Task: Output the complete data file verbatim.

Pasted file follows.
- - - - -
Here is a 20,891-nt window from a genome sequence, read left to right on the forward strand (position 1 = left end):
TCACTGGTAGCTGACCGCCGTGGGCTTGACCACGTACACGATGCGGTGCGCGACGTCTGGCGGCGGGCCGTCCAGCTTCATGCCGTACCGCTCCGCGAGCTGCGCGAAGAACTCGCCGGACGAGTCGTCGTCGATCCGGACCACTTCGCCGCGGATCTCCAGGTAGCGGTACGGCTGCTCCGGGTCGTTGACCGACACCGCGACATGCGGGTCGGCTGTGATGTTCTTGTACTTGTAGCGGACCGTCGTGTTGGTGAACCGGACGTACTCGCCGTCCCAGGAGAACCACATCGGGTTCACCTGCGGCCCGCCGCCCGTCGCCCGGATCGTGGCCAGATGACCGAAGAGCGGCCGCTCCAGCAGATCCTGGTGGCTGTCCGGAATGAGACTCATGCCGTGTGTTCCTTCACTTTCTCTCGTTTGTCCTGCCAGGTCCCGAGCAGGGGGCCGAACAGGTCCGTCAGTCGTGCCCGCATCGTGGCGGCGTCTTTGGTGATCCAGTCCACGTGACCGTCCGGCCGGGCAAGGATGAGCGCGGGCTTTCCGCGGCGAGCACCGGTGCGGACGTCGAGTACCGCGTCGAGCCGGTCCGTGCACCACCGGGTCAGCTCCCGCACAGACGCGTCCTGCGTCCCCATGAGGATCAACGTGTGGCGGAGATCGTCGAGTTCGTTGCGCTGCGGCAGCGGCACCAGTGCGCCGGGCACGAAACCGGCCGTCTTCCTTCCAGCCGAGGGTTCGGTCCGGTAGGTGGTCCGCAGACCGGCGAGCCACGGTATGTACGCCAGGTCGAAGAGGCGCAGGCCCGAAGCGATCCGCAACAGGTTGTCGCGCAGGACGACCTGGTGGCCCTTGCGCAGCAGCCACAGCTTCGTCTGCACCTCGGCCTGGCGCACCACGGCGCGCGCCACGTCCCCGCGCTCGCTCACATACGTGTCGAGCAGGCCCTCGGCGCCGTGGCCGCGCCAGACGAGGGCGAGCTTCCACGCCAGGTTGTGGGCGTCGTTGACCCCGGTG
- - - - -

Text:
Here is a 20,891-nt window from a genome sequence, read left to right on the forward strand (position 1 = left end):
TCACTGGTAGCTGACCGCCGTGGGCTTGACCACGTACACGATGCGGTGCGCGACGTCTGGCGGCGGGCCGTCCAGCTTCATGCCGTACCGCTCCGCGAGCTGCGCGAAGAACTCGCCGGACGAGTCGTCGTCGATCCGGACCACTTCGCCGCGGATCTCCAGGTAGCGGTACGGCTGCTCCGGGTCGTTGACCGACACCGCGACATGCGGGTCGGCTGTGATGTTCTTGTACTTGTAGCGGACCGTCGTGTTGGTGAACCGGACGTACTCGCCGTCCCAGGAGAACCACATCGGGTTCACCTGCGGCCCGCCGCCCGTCGCCCGGATCGTGGCCAGATGACCGAAGAGCGGCCGCTCCAGCAGATCCTGGTGGCTGTCCGGAATGAGACTCATGCCGTGTGTTCCTTCACTTTCTCTCGTTTGTCCTGCCAGGTCCCGAGCAGGGGGCCGAACAGGTCCGTCAGTCGTGCCCGCATCGTGGCGGCGTCTTTGGTGATCCAGTCCACGTGACCGTCCGGCCGGGCAAGGATGAGCGCGGGCTTTCCGCGGCGAGCACCGGTGCGGACGTCGAGTACCGCGTCGAGCCGGTCCGTGCACCACCGGGTCAGCTCCCGCACAGACGCGTCCTGCGTCCCCATGAGGATCAACGTGTGGCGGAGATCGTCGAGTTCGTTGCGCTGCGGCAGCGGCACCAGTGCGCCGGGCACGAAACCGGCCGTCTTCCTTCCAGCCGAGGGTTCGGTCCGGTAGGTGGTCCGCAGACCGGCGAGCCACGGTATGTACGCCAGGTCGAAGAGGCGCAGGCCCGAAGCGATCCGCAACAGGTTGTCGCGCAGGACGACCTGGTGGCCCTTGCGCAGCAGCCACAGCTTCGTCTGCACCTCGGCCTGGCGCACCACGGCGCGCGCCACGTCCCCGCGCTCGCTCACATACGTGTCGAGCAGGCCCTCGGCGCCGTGGCCGCGCCAGACGAGGGCGAGCTTCCACGCCAGGTTGTGGGCGTCGTTGACCCCGGTG